Yes, this is going to come in as the shortest Choose My Adventure series, but I feel it’s got a good reason to be so. I went into Ultima Online with a very simple question: Is the game worth playing now as a free-to-play title for the curious? I very quickly got the answer to that question: No. Definitely not. And writing a whole lot more on it is just going to continue to harp on that point.
That’s not to say that there aren’t at least a few more words to be spared on the subject, of course. There are a lot of games with a free-to-play option that players have said don’t feel like free-to-play titles; you can technically play without paying, yes, but the game doesn’t seem to want you there and keeps hitting you with paywalls. That wasn’t the problem I ran into with Ultima Online, though. If anything, it seemed like the game didn’t want me there at all. Not as a free player, but as a new player.
So… this is an interesting situation for me. I’ve had a number of games that I’ve played for Choose My Adventure that I haven’t particularly liked; some of them because they’ve been fine games that just don’t agree with my sensibilities, some of them games that are actually just flat-out not very good. (You know where the archive link is.) But Ultima Online at this point is the one game that seems to genuinely not want me to play it.
I’m not talking about system impenetrability or anything like that; I’m talking about the game itself falling into all sorts of paroxysms of not working for no readily apparent reason. More to the point, falling into paroxysms of not working in ways that do not even appear to have technical solutions, or ones that I can suss out. It’s like the code is rebelling against letting me log in or something.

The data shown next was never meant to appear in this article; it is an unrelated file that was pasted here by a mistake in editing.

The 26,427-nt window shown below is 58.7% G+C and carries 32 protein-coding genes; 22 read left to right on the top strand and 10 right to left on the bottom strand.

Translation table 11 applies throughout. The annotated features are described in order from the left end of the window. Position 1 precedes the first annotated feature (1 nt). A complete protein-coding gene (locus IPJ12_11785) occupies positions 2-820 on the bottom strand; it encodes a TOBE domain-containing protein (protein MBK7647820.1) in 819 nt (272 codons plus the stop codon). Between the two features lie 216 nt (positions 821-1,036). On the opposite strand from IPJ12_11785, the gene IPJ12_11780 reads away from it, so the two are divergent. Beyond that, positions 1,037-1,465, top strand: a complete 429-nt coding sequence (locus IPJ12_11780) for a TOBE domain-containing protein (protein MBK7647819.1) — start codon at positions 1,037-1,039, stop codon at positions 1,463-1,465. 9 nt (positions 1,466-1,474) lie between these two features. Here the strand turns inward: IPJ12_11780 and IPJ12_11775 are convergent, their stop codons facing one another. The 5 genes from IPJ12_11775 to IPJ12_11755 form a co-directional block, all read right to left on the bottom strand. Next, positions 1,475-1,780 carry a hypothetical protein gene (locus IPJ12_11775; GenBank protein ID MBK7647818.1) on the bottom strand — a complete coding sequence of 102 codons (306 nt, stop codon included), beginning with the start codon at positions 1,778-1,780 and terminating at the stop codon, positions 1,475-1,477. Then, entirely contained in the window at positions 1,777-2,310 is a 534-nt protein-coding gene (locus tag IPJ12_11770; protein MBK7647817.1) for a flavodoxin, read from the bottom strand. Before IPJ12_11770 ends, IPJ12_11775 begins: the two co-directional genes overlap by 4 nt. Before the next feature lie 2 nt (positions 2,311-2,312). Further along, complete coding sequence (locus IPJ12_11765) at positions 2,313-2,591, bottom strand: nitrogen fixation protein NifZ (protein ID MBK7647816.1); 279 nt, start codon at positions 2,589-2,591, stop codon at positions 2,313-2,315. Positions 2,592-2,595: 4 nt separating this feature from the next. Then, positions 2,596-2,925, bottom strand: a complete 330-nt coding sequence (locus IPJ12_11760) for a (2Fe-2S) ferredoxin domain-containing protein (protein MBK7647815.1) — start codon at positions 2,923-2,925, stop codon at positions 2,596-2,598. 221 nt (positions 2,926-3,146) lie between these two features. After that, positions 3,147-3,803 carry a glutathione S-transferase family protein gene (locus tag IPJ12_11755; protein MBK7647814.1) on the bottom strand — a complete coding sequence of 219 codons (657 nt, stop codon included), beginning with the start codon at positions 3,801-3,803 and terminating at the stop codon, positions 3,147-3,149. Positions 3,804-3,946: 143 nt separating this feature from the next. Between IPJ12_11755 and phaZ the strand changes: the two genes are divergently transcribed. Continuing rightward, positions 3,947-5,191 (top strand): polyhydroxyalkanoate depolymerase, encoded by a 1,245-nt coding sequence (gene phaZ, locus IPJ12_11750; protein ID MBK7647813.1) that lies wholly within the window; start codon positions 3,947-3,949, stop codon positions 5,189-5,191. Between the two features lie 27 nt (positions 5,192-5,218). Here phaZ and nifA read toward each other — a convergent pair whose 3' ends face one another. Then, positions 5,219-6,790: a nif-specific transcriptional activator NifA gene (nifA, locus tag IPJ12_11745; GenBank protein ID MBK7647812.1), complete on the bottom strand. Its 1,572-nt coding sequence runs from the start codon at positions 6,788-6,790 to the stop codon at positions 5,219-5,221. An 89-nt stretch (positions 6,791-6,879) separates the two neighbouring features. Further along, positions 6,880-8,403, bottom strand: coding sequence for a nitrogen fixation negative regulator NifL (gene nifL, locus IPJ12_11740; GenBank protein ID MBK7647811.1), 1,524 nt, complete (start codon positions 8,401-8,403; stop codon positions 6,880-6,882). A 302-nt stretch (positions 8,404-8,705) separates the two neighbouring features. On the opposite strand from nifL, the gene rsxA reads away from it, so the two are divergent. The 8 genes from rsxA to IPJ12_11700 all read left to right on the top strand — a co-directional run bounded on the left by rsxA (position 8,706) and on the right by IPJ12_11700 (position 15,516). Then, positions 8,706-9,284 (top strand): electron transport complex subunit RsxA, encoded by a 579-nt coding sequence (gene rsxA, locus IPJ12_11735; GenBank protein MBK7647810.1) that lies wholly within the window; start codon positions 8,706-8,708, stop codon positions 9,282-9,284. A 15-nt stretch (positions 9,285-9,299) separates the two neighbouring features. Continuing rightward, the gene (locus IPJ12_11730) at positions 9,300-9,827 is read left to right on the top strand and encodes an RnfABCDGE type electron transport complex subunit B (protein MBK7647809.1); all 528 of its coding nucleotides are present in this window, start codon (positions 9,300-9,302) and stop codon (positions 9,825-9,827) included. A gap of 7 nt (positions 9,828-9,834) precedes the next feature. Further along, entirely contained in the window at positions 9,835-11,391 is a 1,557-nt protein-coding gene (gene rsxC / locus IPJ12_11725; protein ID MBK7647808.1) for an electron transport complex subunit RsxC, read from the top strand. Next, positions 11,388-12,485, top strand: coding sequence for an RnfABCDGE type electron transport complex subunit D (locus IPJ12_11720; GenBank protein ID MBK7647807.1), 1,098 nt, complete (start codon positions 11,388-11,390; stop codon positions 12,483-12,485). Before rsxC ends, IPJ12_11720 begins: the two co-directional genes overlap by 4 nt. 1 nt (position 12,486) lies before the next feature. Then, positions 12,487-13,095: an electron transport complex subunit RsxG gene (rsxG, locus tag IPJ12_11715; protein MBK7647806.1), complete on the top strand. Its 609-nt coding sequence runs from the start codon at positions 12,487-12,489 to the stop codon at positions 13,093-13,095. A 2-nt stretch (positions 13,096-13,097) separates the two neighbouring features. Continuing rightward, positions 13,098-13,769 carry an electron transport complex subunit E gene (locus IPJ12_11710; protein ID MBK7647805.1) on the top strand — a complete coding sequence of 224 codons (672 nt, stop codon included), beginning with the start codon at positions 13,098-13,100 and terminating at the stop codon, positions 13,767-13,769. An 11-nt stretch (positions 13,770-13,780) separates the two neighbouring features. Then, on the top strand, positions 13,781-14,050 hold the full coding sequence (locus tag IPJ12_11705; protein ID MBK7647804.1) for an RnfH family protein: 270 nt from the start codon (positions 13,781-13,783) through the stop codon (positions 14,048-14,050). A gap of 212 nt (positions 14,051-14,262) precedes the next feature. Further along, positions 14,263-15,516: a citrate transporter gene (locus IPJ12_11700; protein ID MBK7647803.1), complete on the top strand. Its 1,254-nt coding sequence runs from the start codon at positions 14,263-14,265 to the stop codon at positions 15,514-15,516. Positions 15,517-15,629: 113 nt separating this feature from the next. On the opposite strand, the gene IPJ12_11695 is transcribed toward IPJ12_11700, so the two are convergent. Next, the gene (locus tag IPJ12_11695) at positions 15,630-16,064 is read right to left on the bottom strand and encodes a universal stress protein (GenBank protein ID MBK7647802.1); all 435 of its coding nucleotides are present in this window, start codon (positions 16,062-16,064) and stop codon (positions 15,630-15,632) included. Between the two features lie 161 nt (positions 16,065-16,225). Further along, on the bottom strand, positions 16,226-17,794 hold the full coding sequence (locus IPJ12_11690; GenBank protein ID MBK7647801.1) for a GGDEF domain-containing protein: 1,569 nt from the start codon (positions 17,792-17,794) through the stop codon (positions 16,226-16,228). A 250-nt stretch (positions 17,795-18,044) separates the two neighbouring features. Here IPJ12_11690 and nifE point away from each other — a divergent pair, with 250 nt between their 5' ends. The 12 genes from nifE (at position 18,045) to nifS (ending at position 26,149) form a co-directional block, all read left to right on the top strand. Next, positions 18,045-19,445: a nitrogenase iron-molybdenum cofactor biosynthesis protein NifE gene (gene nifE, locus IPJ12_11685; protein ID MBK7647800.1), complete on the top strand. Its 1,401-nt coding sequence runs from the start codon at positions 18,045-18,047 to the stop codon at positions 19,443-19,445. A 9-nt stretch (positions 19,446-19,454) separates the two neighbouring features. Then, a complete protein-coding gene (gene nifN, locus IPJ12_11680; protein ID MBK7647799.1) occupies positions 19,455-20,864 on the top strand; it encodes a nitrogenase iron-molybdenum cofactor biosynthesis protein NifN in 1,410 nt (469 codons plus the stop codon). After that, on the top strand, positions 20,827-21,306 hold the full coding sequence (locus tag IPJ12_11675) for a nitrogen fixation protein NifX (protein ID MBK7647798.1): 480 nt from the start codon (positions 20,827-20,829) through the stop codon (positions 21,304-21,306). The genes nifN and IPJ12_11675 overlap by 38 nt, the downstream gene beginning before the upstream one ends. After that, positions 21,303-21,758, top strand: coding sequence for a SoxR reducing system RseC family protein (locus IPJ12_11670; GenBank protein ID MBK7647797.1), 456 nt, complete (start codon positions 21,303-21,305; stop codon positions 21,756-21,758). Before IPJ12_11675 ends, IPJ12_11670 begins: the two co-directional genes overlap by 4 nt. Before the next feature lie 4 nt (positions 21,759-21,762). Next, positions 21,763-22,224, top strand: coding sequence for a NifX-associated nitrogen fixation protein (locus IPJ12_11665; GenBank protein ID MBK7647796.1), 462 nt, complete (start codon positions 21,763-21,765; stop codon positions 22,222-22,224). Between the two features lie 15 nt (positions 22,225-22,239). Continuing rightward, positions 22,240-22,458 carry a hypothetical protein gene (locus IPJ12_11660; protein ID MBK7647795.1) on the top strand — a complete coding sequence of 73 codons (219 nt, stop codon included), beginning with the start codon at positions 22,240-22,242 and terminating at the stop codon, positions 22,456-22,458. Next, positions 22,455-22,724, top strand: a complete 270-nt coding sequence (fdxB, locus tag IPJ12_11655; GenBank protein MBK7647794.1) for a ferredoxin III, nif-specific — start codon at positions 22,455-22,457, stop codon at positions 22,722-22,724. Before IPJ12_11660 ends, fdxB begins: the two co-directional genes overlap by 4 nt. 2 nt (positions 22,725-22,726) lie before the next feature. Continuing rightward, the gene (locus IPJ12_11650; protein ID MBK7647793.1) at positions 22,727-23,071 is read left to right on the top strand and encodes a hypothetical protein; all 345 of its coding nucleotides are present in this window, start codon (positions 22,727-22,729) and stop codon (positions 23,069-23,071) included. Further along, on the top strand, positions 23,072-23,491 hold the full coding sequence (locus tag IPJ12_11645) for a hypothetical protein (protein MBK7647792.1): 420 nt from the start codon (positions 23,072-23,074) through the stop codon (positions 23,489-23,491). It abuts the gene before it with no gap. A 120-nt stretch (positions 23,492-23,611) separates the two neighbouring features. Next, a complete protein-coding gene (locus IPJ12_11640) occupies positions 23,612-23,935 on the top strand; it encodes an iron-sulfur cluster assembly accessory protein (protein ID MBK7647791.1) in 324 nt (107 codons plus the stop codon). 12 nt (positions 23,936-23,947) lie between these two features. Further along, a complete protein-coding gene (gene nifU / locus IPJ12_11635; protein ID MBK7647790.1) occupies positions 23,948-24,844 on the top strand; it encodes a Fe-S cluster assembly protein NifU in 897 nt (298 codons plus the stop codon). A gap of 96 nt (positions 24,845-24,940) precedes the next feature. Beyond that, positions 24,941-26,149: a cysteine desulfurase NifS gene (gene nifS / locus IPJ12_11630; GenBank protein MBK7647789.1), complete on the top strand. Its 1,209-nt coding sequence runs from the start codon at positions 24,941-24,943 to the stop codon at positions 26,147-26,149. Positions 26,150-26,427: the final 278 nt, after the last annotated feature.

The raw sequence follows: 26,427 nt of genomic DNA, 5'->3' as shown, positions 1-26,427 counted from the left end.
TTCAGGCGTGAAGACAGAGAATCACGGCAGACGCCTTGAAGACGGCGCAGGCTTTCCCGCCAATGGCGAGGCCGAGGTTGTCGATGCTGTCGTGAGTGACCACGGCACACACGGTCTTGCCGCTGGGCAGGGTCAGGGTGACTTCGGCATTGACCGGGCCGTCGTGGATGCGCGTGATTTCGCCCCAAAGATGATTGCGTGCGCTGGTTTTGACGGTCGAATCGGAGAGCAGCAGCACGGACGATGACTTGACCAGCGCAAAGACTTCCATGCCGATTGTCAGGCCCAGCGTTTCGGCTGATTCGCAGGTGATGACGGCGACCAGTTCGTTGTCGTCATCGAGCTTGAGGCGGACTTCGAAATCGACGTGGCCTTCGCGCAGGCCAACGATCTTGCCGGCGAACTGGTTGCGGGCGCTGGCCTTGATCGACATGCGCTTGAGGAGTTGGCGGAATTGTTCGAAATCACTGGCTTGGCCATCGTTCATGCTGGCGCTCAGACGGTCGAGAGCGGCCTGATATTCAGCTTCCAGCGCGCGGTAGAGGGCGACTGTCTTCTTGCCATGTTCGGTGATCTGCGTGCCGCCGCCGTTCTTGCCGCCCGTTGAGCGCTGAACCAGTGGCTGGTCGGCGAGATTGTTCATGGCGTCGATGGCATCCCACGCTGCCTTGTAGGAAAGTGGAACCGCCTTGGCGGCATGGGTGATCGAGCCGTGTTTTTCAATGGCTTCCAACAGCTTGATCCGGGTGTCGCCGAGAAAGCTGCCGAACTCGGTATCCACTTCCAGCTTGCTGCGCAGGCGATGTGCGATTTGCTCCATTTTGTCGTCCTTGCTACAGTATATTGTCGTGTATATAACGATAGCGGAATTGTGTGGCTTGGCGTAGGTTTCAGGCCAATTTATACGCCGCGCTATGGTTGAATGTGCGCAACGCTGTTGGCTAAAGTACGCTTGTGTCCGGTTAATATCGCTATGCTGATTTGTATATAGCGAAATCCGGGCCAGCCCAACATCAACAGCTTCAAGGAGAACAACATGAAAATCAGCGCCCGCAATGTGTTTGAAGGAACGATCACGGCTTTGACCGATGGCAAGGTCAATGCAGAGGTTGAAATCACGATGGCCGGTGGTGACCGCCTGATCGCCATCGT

So, yes, I did actually play some Ultima Online. Or I tried to play some Ultima Online, at least. I’m not sure that most of what I did was actually something that I would call “playing,” although it involved me being in the game and ostensibly interacting with it. And it’s times like this that I particularly dislike my job, because this puts me in something less than a comfortable position.
I don’t know how many of you reading this right now are fans of UO, and as I established in my first column, I don’t really feel as if I’m equipped to critique the game as a whole because this is where everything started. This is the original of the species. It’s like that gag in Dr. McNinja wherein Ben Franklin is mentioning that inventing things during his original lifespan was easy because all you had to do was pay the slightest bit of attention.
The interesting thing about this installment of Choose My Adventure is that it’s probably the only time I could ever do this particular title. Not because it’s going away anytime soon, by all indications, but because there’s little to no way that you can actually talk about Ultima Online in the present.
If you don’t know anything about Ultima Online, it behooves you to do some research. This is really the origin point of MMOs as a whole, the game upon which all other graphical MMOs were based in no small part. You can quibble as much as you want about whether or not something else might have been a little bit further along or deserves a bigger nod, but at the end of the day it’s not an argument that actually matters. This is the starting point.
Which means discussing it at all can, at times, feel rather silly.
It’s funny how presentation problems can have such a huge impact on the same product.
Warframe, as a game, is almost crippled by its lack of guidance and the poor resources it has to explain things to players. Some of this, as has been noted in the comments, is the result of a general design philosophy that producing more fun stuff is more advantageous than providing guidance, but some of it is also a result of having a philosophy that doesn’t seem to take full advantage of its business model. Better tutorials and direction would do a whole lot to redeem the game.